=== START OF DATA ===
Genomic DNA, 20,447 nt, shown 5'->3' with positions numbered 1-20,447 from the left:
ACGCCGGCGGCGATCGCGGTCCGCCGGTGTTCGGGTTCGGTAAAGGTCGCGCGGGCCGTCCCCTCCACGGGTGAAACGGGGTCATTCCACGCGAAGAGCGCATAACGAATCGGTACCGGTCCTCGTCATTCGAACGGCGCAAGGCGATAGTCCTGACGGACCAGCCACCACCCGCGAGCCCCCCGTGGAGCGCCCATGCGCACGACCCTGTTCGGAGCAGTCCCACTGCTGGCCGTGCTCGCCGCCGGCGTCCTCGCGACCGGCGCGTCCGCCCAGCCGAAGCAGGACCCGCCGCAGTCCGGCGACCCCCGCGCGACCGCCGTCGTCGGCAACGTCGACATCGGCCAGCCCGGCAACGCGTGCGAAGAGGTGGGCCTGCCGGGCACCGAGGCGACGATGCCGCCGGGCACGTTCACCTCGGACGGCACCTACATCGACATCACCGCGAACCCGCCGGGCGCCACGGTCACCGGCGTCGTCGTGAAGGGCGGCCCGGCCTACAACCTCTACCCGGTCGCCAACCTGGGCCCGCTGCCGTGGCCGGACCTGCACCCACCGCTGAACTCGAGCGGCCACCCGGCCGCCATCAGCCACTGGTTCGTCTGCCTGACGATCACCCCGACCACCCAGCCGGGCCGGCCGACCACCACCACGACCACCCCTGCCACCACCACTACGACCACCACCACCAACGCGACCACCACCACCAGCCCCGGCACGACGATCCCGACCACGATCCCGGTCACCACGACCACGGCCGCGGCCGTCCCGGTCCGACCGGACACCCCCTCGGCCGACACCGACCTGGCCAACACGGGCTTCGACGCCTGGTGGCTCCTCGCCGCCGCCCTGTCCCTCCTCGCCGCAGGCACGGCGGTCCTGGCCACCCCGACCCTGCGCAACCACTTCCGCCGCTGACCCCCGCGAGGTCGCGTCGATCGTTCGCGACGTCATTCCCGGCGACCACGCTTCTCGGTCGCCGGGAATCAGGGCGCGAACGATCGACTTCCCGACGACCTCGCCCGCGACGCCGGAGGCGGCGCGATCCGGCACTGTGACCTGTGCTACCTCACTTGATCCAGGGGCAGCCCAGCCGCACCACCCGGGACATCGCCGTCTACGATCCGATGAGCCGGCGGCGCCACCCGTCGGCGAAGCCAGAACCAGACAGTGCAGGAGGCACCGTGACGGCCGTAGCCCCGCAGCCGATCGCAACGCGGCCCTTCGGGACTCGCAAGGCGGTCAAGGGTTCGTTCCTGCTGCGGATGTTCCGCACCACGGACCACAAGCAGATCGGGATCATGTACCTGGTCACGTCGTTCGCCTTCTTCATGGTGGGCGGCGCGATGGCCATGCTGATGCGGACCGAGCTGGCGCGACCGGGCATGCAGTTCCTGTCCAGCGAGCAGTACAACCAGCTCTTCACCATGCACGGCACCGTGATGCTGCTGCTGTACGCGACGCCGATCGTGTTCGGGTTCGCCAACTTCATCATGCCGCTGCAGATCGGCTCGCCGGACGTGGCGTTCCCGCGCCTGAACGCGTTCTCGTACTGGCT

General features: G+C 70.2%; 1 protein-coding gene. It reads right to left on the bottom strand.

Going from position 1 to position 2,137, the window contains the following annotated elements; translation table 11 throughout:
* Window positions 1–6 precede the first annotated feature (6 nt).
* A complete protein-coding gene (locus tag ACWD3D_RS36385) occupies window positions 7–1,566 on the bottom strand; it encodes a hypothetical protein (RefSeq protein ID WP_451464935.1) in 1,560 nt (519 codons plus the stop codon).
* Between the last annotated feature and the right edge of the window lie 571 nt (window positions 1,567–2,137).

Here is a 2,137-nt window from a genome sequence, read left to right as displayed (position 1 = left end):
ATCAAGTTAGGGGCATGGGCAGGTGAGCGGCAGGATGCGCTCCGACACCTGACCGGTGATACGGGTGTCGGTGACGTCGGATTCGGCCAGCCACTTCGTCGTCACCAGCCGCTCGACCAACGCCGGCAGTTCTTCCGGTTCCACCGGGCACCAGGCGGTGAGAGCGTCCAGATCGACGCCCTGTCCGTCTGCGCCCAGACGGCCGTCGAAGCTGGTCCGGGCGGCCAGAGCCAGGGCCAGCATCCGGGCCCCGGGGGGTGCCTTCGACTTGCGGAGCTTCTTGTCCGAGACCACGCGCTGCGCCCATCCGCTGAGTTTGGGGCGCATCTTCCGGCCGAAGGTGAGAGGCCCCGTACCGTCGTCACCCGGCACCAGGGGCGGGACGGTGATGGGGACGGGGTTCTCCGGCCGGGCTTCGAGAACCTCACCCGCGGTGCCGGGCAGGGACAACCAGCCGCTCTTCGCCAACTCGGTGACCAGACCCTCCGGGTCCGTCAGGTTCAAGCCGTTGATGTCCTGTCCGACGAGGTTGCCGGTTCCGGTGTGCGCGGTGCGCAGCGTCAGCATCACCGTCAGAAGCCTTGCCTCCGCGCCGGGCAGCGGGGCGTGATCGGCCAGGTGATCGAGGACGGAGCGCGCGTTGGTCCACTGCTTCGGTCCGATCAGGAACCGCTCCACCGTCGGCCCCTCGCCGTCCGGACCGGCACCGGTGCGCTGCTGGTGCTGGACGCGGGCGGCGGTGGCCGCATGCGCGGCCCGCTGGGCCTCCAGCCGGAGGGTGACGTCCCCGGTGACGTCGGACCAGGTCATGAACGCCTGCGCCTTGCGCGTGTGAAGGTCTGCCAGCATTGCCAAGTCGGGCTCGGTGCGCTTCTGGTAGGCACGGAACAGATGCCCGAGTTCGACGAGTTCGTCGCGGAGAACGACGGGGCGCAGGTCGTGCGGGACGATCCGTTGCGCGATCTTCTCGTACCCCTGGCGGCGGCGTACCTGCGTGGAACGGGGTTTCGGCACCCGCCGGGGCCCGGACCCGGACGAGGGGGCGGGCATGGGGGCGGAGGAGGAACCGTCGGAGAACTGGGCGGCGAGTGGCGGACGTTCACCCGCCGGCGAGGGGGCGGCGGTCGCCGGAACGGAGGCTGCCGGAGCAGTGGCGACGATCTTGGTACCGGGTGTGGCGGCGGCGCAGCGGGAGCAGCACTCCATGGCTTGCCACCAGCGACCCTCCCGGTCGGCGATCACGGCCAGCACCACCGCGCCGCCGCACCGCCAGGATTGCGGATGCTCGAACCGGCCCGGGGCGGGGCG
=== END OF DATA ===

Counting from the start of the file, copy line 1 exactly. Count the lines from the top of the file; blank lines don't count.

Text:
Genomic DNA, 20,447 nt, shown 5'->3' with positions numbered 1-20,447 from the left: